The oxidosqualene-lanosterol cyclase (OSC) from bovine liver has been isolated from the microsomal membrane fraction and purified to homogeneity by ultracentrifugation, Q-Sepharose, hydroxyapatite, and HiTrap heparin chromatographies. The purified protein required Triton X-100 to retain its highest activity. The cyclase had a molecular mass of ∼70 and ∼140kDa, as evidenced by a single protein band on silver-stained SDS-PAGE and Coomassie-stained PAGE, respectively. Results from Edman degradation of OSC suggested that it might have a blocked N-terminus. Further peptide mapping coupled with tandem mass spectrometric determination identified three peptide fragments, ILGVGPDDPDLVR, LSAEEGPLVQSLR, and NPDGGFATYETK, which are highly homologous to human, rat, and mouse OSCs. The purified cyclase showed pH and temperature optima at pH 7.4 and 37°C, respectively. The apparent K M and kcat/KM values were estimated to be 11μM and 1.45mM-1min-1, respectively. Inhibition studies using both Ro48-8071 and N-(4-methylenebenzophenonyl)pyridinium bromide showed potent inhibition of OSC with an IC50 of 11nM and 0.79μM, respectively. Results from DTNB modification and DTNB coupled with Ro48-8071 competition study suggest that two sulfhydryl groups are involved in the catalysis but not located in the substrate binding pocket or catalytic active site. The purified OSC was maximally inactivated by diethyl pyrocarbonate near neutral pH and re-activated by hydroxylamine, indicating the modification of histidine residues. The stoichiometry of histidine modification and the extent of inactivation showed that two essential histidine residues per active site are necessary for complete bovine liver OSC activity.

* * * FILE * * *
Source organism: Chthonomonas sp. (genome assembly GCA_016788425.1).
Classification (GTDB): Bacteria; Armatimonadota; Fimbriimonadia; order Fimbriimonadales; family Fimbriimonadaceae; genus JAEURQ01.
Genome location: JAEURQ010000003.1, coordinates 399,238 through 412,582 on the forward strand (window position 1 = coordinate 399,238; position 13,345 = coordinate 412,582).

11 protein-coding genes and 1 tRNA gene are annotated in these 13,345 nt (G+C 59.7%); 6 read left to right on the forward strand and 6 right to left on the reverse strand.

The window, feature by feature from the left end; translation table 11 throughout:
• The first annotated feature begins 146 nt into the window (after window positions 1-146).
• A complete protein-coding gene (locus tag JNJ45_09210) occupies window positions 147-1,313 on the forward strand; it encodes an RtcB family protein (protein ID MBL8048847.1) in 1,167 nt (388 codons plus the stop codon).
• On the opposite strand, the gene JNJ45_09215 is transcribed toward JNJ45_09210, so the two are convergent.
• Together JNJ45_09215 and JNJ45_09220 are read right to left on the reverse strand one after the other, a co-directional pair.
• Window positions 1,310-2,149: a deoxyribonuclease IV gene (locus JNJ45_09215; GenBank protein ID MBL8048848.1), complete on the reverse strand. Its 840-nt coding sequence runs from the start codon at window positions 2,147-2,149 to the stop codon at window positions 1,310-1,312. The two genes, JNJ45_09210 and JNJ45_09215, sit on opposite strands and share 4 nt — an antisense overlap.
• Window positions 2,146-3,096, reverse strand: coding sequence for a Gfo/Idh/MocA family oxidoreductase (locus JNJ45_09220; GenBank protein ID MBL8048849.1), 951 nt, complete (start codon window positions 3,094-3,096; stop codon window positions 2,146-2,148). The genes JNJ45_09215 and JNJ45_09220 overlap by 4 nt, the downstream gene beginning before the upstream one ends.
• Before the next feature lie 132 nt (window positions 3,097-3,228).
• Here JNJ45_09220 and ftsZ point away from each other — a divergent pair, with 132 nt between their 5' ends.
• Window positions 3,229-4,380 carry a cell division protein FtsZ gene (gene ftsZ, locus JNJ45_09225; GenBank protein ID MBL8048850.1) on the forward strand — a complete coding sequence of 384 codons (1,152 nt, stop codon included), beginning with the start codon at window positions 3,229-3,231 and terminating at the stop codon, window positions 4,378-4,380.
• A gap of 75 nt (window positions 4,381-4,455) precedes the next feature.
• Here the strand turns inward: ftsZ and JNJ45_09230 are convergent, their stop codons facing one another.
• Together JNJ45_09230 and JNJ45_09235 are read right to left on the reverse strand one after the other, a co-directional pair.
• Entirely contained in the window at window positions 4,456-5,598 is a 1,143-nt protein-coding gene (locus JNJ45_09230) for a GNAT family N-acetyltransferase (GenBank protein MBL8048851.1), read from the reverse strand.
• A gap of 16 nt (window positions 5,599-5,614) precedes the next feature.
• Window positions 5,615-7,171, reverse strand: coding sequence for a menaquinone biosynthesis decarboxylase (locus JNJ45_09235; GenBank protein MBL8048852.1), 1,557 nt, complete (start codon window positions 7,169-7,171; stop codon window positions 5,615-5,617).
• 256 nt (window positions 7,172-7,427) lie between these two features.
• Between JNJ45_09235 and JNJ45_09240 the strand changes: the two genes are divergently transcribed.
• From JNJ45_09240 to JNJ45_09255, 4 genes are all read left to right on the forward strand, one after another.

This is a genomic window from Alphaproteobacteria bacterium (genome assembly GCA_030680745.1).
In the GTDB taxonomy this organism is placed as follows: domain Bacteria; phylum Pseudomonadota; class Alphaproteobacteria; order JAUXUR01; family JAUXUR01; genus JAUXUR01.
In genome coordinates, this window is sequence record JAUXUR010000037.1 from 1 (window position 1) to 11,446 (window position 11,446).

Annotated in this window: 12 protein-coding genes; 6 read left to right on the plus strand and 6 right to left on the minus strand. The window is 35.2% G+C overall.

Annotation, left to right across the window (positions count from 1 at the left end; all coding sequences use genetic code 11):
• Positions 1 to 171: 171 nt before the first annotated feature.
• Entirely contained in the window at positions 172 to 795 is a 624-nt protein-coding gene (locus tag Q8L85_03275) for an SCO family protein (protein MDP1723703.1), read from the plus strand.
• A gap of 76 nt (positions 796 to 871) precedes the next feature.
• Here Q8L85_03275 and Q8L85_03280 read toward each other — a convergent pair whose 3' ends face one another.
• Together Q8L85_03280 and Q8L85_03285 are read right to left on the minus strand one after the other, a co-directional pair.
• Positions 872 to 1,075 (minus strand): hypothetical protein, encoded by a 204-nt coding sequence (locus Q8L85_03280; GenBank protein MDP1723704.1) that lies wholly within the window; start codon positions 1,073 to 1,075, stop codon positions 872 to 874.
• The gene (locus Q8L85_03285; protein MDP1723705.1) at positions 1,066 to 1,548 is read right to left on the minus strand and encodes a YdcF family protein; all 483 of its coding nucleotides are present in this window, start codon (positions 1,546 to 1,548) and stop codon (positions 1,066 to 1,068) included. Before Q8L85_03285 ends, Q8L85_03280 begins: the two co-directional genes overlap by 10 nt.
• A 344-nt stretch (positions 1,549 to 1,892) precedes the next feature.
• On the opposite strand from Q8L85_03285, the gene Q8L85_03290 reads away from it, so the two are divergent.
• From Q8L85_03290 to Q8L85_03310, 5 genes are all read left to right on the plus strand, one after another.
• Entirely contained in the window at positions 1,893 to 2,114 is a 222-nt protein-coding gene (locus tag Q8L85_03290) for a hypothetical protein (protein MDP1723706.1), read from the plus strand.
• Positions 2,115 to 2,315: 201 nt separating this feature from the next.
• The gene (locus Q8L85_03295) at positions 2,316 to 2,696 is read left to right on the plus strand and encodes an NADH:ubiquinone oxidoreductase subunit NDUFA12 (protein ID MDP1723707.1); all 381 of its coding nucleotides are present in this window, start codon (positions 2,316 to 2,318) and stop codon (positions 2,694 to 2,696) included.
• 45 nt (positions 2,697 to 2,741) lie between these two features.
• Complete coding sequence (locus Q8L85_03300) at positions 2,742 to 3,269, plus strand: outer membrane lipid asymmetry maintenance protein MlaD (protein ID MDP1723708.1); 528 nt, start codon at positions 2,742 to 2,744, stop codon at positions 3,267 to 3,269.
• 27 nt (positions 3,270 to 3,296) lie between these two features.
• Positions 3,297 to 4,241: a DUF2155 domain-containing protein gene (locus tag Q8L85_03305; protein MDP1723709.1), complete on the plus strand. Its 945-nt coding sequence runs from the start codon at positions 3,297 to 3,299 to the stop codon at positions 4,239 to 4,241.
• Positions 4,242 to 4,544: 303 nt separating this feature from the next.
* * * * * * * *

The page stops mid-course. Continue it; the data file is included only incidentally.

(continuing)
- 5,5′-Dithio-bis-(2- nitrobenzoic) acid
- Diethyl pyrocarbonate
- Ergosterol biosynthesis
- Oxidosqualene cyclase